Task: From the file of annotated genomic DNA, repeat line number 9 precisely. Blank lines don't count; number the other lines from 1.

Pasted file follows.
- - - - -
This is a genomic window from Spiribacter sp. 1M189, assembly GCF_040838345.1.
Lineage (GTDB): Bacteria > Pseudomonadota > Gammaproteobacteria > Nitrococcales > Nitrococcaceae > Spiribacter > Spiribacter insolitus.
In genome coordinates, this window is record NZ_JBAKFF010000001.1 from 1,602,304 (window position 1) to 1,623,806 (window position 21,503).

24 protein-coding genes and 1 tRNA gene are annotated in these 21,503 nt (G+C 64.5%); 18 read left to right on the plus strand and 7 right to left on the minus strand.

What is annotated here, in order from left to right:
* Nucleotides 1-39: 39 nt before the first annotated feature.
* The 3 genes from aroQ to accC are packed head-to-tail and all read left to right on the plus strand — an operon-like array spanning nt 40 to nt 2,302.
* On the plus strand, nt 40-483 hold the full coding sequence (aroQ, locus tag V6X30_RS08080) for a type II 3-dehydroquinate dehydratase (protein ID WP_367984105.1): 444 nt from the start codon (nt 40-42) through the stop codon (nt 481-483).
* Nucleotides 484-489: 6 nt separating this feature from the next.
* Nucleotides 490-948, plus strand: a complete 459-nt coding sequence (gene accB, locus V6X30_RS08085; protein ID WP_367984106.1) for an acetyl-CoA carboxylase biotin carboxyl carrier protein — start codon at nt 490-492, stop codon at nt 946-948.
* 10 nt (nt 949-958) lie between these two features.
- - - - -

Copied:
* Nucleotides 484-489: 6 nt separating this feature from the next.